Amid the recent glut of HD remakes and updated versions of last-gen games, it would have been easy to overlook the Homeworld Remastered Collection. After all, since the first Homeworld was released way back in the mists of 1999, gamers are likely to barely remember it, right?
At the time, Homeworld garnered almost universal acclaim – and for good reason. With its sweeping, operatic story, great graphics and addictive gameplay, Homeworld managed to capture both the sense of commanding a vast space fleet and micromanaging each engagement in real time.
Detailing the continuing adventures of a people known as the Kushan, Homeworld is the tale of their exodus across the stars, in search for a new home – the mythical planet of Hiigara. Fighting back against the horrors of darkest space, the exiles form new alliances, discover new technologies and find their place in a changing universe.
Building on this sweeping story was a fantastically implemented 3D space strategy game – the first of its kind, and one that is still considered a genre-leading title.
This success was soon followed by add-on pack Homeworld: Cataclysm, and then Homeworld 2. The second game picks up the story years later, as the exiles are once again forced to the stars to battle a new and terrifying menace.
Homeworld 2 is when I first discovered the series, in my first year of university, playing on a crap laptop I picked up on the cheap. So enthralling was the gameplay, and so addictive the sight of your battle formations demolishing the foe, that I basically spent a week playing the game in every free moment.
So, naturally, when I heard that both Homeworld and Homeworld 2 were being remastered, I was first in line to return to the depths of space and rediscover a classic worthy of the word.
Back in black
Many HD remakes can fall short of their promises, but Homeworld Remastered hits previous attempts for six. Both Homeworld and Homeworld 2 Remastered look incredible – even on my fairly average gaming PC – and the inclusion of the original versions of both games allows a startling comparison of the graphical fidelity improvements 16 years have done for gaming.
While the lack of a remastered Cataclysm is a shame, the two core games offer up over 45 missions between them, ranging from small-scale scouting to immense battles featuring dozens of massive warships. Admittedly, a few missions are duds – the one forcing you to guide the immense Mothership through an asteroid field being a low point – but most hit that fine line between challenging and enthralling.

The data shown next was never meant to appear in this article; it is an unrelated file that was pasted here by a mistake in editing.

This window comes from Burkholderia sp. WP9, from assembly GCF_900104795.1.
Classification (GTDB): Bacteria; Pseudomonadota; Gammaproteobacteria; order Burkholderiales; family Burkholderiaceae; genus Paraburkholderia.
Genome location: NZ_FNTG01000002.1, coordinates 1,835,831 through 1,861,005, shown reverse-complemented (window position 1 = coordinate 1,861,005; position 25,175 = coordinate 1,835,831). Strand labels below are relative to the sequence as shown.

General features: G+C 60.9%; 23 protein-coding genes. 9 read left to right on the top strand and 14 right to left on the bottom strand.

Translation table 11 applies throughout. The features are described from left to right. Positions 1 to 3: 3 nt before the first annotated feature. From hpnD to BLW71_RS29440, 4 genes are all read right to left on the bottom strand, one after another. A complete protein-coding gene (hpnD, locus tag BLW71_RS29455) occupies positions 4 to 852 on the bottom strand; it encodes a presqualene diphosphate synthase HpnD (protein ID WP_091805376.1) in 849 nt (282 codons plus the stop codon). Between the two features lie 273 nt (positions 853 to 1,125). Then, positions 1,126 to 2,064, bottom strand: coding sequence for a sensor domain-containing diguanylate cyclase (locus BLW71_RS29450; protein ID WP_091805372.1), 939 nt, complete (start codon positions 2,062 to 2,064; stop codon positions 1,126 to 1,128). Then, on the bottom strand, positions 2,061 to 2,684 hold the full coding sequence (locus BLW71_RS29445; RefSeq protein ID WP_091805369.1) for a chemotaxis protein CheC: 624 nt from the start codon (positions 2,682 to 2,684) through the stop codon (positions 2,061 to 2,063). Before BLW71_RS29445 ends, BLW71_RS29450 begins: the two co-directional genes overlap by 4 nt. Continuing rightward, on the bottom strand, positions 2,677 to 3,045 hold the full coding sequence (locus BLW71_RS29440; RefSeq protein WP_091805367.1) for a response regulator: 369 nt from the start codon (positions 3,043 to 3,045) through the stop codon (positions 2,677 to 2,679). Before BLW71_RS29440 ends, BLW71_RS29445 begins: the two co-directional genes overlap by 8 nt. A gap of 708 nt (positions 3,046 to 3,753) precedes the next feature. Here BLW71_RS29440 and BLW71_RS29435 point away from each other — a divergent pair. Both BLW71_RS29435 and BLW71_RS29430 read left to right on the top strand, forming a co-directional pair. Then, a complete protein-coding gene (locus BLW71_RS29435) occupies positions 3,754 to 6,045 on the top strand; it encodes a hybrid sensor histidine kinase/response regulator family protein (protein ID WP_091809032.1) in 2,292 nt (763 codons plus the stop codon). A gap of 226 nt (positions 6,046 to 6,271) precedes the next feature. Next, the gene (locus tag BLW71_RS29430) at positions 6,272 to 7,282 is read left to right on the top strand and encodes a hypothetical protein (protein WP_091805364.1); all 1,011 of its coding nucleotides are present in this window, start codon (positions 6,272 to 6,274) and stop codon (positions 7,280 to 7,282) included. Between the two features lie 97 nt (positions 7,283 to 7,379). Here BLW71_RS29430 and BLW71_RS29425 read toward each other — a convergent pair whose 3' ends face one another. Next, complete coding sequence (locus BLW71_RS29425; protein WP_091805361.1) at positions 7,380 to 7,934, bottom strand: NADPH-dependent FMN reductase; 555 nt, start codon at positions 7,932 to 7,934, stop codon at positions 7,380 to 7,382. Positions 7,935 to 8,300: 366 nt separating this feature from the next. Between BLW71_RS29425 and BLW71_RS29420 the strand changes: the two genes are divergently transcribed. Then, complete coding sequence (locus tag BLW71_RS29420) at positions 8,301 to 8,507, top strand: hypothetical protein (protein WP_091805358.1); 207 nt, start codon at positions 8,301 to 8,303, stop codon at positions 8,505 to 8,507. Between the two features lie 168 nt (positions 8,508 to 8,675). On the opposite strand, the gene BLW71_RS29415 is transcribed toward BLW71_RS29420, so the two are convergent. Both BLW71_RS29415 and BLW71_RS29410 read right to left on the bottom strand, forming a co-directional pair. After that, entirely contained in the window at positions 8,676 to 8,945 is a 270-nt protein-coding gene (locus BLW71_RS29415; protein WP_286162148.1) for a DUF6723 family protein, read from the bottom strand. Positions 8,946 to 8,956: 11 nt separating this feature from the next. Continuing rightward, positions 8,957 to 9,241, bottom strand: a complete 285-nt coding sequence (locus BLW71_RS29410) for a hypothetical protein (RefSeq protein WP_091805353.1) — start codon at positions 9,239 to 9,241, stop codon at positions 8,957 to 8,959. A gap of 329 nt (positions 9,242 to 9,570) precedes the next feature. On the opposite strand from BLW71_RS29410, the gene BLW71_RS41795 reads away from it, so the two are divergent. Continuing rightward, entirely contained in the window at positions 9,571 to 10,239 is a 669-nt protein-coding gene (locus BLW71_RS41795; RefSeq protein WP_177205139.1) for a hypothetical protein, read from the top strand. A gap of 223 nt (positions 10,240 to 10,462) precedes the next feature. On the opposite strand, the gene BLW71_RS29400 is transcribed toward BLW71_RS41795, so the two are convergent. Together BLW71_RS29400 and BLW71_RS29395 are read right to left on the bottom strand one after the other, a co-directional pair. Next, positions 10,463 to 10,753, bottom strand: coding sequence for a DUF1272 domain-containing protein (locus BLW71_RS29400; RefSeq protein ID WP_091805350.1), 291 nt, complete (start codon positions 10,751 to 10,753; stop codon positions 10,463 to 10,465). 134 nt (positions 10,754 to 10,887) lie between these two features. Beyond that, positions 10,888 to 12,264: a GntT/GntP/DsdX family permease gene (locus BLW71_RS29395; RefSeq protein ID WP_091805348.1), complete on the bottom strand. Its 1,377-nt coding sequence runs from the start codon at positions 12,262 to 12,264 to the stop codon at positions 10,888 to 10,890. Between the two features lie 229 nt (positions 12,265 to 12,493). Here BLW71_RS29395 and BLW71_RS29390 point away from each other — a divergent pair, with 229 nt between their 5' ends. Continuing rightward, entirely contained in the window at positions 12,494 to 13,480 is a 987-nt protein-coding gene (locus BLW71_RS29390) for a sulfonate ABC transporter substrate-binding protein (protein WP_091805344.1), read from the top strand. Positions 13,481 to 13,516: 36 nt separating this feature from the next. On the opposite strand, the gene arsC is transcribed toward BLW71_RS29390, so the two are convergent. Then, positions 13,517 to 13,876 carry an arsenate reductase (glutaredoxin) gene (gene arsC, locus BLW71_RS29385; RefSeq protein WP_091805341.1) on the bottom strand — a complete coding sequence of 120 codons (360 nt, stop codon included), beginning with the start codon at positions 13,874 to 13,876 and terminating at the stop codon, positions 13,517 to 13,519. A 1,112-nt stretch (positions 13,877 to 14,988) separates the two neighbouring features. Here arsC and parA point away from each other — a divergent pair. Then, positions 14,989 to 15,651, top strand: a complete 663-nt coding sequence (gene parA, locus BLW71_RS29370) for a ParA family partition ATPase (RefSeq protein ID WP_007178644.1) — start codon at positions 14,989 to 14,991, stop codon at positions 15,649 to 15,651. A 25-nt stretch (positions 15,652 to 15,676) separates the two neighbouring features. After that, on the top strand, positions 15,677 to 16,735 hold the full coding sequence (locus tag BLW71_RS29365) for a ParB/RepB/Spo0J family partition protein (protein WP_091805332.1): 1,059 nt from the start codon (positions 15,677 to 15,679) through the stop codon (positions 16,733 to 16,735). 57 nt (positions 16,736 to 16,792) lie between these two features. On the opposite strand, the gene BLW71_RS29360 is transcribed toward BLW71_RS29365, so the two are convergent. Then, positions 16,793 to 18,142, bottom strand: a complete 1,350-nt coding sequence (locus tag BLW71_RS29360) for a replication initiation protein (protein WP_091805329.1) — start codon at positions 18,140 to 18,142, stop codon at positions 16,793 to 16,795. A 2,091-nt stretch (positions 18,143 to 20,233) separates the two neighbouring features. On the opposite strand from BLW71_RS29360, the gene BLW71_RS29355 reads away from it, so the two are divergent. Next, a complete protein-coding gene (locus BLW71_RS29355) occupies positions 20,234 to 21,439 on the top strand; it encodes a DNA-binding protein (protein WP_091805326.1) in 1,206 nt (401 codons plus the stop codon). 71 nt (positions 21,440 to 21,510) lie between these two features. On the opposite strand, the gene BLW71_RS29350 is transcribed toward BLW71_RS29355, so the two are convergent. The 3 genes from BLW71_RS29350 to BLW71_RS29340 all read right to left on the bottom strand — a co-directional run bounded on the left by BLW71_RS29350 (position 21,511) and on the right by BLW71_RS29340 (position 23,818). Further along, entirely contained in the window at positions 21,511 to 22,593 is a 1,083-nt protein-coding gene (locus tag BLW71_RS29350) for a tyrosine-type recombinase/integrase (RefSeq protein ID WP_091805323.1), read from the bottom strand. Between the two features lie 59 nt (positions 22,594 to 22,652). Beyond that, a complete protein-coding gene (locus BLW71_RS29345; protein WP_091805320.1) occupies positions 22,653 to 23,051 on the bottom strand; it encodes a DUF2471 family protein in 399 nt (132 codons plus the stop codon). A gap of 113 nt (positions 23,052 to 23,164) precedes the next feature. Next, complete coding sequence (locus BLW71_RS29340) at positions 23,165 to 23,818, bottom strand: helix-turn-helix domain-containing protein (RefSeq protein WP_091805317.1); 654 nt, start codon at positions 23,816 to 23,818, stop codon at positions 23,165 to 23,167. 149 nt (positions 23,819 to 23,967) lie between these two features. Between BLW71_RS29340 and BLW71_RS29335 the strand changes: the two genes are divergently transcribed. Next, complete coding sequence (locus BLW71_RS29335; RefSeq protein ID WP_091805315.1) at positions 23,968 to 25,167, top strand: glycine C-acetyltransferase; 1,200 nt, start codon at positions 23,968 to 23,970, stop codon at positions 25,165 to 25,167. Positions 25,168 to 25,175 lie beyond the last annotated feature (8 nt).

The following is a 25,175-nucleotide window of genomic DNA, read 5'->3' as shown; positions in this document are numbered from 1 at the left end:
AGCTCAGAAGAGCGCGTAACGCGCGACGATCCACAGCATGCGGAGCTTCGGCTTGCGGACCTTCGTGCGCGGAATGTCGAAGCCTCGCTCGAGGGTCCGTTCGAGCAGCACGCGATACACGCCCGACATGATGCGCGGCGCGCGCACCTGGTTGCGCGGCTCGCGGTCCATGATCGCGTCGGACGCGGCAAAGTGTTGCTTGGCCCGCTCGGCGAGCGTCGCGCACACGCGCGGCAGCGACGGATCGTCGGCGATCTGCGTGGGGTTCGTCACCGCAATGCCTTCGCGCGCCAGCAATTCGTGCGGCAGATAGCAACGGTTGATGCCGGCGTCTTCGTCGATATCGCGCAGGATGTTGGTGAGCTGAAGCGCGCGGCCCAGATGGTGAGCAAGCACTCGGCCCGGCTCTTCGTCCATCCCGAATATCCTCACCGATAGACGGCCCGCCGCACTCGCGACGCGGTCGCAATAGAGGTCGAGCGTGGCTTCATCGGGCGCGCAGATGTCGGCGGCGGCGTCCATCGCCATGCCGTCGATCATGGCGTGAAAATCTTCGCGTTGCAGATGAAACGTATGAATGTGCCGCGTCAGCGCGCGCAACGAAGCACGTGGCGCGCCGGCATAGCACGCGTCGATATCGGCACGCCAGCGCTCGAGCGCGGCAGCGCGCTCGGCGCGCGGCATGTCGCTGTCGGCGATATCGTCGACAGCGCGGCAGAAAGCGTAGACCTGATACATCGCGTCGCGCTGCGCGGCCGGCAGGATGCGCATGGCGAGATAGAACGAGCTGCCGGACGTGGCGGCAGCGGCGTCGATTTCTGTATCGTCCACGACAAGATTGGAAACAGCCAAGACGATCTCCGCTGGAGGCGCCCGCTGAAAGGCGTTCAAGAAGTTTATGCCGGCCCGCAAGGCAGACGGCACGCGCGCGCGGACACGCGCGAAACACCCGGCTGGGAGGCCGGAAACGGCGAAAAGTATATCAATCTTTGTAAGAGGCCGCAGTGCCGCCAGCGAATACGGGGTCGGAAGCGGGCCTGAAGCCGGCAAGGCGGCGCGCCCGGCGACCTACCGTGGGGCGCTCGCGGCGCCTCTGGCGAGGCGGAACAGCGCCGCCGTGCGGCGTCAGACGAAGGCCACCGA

Homeworld Remastered has also had more than just a facelift. Some of the streamlined gameplay from Homeworld 2 has been coded into the first game in the series, such as resources auto-collecting from the entire mission map as you hyper-jump away. However, the necessity to build interceptors one at a time instead of in squadrons, as in Homeworld 2, is still an irritation.
On the grid
While learning to control the Kushan fleet can be a considerable challenge at first, mastering use of the 3D strategic overlay and steering your battle fleets through obstacles both above and below the galactic plane becomes second nature after a while.
Zooming in from the overlay offers up a visual delight in both titles, as Remastered allows the gamer to zoom in on formations or even individual fighter craft, as they wheel and strafe through the dense dust clouds of stellar nebulae. Zoom out slightly and you can take in the graceful movements of frigates and larger warships, all of which boast independently tracking turrets for the huge variety of beam weapons and solid slug cannons of the slowly expanding Kushan/Hiigaran forces.
In fact, I’d thoroughly recommend turning the user interface off entirely when larger fleets meet in combat, as the spectacle is something to behold in full.
The beautiful, black and white cutscenes have also been lovingly restored, and battling your way through the sweeping adventure once again feels like playing a whole new game.
The sound design is of a similar quality, with screaming engines, weapons fire and explosions all present and spectacular, while the series’ tribal, pulsating score has also been restored with the same love and care as that applied to the graphics and gameplay.
Also included in the package is a multiplayer option, and though this is currently in beta, it plays well enough. I’d recommend working through the single player campaign first, however, as human players are a tougher nut to crack than the AI, which sadly lacks the tactical acumen to put up too much of a fight once you’ve earned your stripes as Fleet Command.
The Homeworld Remastered Collection is a masterclass in HD remakes. Building from the already strong base presented by the original titles, Remastered turns everything up to 11, reskinning every ship, from the smallest interceptor to the largest battlecruiser, and offering a beautiful galaxy to fight your way through. With two games for the price of one, it’s a package that long-term fans and newbies alike are sure to love.
- Stunning graphical fidelity (especially as it’s an update!)
- Sweeping, story-driven campaign
- Varied missions
- Great ship design
- Some dud missions
- Multiplayer is still in beta
- No Cataclysm
Article written for Pass the Controller